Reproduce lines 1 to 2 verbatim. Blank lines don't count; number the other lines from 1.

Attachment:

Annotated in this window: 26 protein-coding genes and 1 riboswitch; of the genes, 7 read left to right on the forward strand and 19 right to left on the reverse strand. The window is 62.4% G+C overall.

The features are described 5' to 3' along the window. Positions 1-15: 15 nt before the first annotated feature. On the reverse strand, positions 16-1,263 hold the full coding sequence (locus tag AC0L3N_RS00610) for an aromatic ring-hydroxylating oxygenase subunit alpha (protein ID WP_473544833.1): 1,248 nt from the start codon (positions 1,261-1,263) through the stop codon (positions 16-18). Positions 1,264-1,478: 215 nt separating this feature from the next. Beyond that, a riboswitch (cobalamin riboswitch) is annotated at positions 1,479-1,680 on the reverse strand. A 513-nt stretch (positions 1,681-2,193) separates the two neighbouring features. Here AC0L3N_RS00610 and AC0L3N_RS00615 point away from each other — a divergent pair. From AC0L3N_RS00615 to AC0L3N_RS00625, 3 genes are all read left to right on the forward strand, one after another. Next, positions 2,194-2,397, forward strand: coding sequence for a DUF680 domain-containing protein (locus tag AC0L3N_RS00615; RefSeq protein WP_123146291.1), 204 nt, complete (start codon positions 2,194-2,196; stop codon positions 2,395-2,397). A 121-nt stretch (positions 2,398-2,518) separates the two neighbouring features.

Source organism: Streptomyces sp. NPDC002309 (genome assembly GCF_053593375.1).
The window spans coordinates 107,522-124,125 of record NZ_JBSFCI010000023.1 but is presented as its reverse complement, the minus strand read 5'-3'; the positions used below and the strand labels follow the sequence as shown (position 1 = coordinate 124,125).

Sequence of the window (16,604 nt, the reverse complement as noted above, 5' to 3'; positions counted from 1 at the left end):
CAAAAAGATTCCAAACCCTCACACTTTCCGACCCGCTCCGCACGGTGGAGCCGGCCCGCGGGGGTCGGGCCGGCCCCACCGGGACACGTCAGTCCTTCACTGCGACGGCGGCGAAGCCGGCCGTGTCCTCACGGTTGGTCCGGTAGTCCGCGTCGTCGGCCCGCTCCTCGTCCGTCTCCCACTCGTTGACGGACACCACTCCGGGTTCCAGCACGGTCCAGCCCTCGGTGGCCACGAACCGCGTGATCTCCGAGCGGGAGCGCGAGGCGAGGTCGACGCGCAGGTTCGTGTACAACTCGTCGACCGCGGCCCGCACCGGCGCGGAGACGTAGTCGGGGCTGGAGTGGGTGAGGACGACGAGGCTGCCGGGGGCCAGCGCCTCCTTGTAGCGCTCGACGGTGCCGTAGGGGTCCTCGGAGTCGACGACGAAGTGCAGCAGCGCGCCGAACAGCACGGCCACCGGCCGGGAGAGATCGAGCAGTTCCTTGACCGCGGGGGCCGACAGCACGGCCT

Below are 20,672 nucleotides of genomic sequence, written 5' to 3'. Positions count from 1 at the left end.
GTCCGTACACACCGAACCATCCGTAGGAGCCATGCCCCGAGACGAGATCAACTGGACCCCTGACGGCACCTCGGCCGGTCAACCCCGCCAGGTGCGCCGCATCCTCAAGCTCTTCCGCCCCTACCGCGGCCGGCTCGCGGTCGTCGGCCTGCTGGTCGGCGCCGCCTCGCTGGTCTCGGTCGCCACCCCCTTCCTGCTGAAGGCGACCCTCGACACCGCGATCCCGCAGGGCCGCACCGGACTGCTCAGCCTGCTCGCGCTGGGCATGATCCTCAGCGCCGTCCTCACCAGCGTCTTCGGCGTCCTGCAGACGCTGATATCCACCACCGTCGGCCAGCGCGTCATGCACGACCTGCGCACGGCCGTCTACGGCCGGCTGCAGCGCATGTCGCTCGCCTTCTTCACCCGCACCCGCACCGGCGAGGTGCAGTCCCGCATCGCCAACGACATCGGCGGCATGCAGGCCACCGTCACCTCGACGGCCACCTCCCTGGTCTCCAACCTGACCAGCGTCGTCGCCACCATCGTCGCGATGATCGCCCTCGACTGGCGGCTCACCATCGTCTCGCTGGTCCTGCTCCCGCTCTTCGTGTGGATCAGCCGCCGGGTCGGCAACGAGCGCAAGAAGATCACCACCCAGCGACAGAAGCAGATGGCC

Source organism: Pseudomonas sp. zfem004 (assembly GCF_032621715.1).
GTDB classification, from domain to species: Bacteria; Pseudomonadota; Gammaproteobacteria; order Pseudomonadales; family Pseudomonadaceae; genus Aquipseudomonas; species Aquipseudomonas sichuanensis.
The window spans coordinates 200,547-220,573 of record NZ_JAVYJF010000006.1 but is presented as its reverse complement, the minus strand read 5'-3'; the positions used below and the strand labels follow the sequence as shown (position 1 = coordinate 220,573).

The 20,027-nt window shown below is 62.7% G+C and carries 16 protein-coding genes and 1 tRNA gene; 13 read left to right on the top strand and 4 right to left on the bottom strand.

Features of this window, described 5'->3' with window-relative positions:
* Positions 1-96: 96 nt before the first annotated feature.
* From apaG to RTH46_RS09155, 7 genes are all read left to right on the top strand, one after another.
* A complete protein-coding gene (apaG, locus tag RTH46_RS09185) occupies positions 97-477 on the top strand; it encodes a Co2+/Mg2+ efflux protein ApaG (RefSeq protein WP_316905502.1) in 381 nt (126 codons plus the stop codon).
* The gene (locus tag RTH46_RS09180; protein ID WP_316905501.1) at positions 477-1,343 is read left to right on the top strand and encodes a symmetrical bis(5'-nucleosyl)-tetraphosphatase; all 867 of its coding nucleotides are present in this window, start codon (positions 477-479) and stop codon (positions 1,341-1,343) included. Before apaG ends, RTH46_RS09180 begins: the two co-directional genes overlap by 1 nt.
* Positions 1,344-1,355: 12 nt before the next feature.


Annotated in this window: 26 protein-coding genes and 1 riboswitch; of the genes, 7 read left to right on the forward strand and 19 right to left on the reverse strand. The window is 62.4% G+C overall.

The features are described 5' to 3' along the window. Positions 1-15: 15 nt before the first annotated feature. On the reverse strand, positions 16-1,263 hold the full coding sequence (locus tag AC0L3N_RS00610) for an aromatic ring-hydroxylating oxygenase subunit alpha (protein ID WP_473544833.1): 1,248 nt from the start codon (positions 1,261-1,263) through the stop codon (positions 16-18). Positions 1,264-1,478: 215 nt separating this feature from the next. Beyond that, a riboswitch (cobalamin riboswitch) is annotated at positions 1,479-1,680 on the reverse strand. A 513-nt stretch (positions 1,681-2,193) separates the two neighbouring features. Here AC0L3N_RS00610 and AC0L3N_RS00615 point away from each other — a divergent pair. From AC0L3N_RS00615 to AC0L3N_RS00625, 3 genes are all read left to right on the forward strand, one after another. Next, positions 2,194-2,397, forward strand: coding sequence for a DUF680 domain-containing protein (locus tag AC0L3N_RS00615; RefSeq protein WP_123146291.1), 204 nt, complete (start codon positions 2,194-2,196; stop codon positions 2,395-2,397). A 121-nt stretch (positions 2,398-2,518) separates the two neighbouring features.